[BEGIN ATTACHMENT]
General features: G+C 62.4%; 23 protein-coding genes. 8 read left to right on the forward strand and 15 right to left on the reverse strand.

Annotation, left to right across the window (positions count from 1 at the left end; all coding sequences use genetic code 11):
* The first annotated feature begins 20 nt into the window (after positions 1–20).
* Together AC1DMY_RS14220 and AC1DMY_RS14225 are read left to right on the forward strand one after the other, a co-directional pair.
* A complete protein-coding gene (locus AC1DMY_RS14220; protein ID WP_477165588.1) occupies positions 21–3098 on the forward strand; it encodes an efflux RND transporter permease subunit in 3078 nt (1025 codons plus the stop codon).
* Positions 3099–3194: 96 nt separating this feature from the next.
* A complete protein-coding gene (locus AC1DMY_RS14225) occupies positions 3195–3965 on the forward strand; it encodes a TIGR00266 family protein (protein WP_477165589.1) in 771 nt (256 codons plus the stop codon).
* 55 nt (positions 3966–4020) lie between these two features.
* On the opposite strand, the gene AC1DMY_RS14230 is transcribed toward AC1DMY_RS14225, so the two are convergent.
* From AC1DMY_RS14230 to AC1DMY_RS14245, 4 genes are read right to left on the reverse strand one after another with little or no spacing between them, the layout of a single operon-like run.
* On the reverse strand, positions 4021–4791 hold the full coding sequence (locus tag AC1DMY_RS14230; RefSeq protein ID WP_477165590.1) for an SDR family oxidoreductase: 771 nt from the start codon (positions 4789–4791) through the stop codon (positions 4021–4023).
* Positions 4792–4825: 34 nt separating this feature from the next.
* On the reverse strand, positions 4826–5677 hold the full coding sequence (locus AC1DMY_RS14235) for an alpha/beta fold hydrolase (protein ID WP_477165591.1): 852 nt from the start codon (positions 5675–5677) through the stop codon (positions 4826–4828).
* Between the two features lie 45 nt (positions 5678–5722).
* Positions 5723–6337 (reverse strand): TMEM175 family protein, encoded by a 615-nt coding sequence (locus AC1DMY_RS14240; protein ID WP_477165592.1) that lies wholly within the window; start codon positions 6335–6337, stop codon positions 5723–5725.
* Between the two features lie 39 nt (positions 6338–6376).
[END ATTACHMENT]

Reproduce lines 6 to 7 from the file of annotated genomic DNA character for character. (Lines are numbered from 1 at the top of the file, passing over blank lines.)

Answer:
* Positions 3099–3194: 96 nt separating this feature from the next.
* A complete protein-coding gene (locus AC1DMY_RS14225) occupies positions 3195–3965 on the forward strand; it encodes a TIGR00266 family protein (protein WP_477165589.1) in 771 nt (256 codons plus the stop codon).